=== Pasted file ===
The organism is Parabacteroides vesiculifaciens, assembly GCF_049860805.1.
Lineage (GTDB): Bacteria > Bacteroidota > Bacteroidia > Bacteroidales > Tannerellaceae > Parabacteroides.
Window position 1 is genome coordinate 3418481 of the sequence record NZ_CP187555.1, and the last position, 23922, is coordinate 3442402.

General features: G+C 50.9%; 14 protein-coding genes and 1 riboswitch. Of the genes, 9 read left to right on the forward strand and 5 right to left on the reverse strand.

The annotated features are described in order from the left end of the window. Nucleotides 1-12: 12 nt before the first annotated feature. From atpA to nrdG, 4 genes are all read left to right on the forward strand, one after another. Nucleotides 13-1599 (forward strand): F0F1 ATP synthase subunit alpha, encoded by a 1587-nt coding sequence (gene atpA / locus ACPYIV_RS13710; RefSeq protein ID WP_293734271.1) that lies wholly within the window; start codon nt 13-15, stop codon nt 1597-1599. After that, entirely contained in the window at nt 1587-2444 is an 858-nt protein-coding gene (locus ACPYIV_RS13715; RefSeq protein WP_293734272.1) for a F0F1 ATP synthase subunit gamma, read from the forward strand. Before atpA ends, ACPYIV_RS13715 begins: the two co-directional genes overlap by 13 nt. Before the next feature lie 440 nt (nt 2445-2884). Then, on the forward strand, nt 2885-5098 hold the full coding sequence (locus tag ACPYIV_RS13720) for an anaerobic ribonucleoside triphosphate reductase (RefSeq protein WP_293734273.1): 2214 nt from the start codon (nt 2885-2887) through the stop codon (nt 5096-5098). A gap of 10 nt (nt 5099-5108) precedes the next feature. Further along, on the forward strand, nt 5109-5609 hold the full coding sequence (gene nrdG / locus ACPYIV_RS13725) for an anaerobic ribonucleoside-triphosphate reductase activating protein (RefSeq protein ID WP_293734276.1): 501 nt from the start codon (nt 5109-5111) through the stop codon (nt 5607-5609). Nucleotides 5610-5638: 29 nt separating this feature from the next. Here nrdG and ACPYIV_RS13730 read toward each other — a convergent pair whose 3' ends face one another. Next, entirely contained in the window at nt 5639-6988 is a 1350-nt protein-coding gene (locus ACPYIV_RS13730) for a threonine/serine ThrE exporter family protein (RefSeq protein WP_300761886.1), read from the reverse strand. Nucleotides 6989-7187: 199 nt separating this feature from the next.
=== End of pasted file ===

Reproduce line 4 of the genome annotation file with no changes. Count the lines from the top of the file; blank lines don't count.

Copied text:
General features: G+C 50.9%; 14 protein-coding genes and 1 riboswitch. Of the genes, 9 read left to right on the forward strand and 5 right to left on the reverse strand.